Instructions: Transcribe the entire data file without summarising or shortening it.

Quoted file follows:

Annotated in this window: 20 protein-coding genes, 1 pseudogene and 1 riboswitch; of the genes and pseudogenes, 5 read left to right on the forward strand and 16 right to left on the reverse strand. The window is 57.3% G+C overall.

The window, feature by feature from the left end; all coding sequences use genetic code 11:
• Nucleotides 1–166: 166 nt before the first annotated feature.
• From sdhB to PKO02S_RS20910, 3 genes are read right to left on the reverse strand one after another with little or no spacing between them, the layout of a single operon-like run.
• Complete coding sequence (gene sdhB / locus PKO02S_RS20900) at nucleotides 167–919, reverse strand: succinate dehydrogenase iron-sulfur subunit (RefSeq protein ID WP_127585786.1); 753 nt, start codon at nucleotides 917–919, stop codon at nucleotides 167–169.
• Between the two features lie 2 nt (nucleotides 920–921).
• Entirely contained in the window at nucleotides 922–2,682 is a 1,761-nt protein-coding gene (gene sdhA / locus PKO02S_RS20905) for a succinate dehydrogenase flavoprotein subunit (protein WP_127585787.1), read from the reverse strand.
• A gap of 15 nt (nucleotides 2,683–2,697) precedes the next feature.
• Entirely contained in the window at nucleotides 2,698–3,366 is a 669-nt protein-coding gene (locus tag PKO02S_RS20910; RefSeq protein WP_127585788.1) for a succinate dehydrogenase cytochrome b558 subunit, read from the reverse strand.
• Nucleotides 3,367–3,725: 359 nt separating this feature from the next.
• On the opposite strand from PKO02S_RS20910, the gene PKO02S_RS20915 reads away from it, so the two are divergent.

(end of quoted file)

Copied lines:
Annotated in this window: 20 protein-coding genes, 1 pseudogene and 1 riboswitch; of the genes and pseudogenes, 5 read left to right on the forward strand and 16 right to left on the reverse strand. The window is 57.3% G+C overall.

The window, feature by feature from the left end; all coding sequences use genetic code 11:
• Nucleotides 1–166: 166 nt before the first annotated feature.
• From sdhB to PKO02S_RS20910, 3 genes are read right to left on the reverse strand one after another with little or no spacing between them, the layout of a single operon-like run.
• Complete coding sequence (gene sdhB / locus PKO02S_RS20900) at nucleotides 167–919, reverse strand: succinate dehydrogenase iron-sulfur subunit (RefSeq protein ID WP_127585786.1); 753 nt, start codon at nucleotides 917–919, stop codon at nucleotides 167–169.
• Between the two features lie 2 nt (nucleotides 920–921).
• Entirely contained in the window at nucleotides 922–2,682 is a 1,761-nt protein-coding gene (gene sdhA / locus PKO02S_RS20905) for a succinate dehydrogenase flavoprotein subunit (protein WP_127585787.1), read from the reverse strand.
• A gap of 15 nt (nucleotides 2,683–2,697) precedes the next feature.
• Entirely contained in the window at nucleotides 2,698–3,366 is a 669-nt protein-coding gene (locus tag PKO02S_RS20910; RefSeq protein WP_127585788.1) for a succinate dehydrogenase cytochrome b558 subunit, read from the reverse strand.
• Nucleotides 3,367–3,725: 359 nt separating this feature from the next.
• On the opposite strand from PKO02S_RS20910, the gene PKO02S_RS20915 reads away from it, so the two are divergent.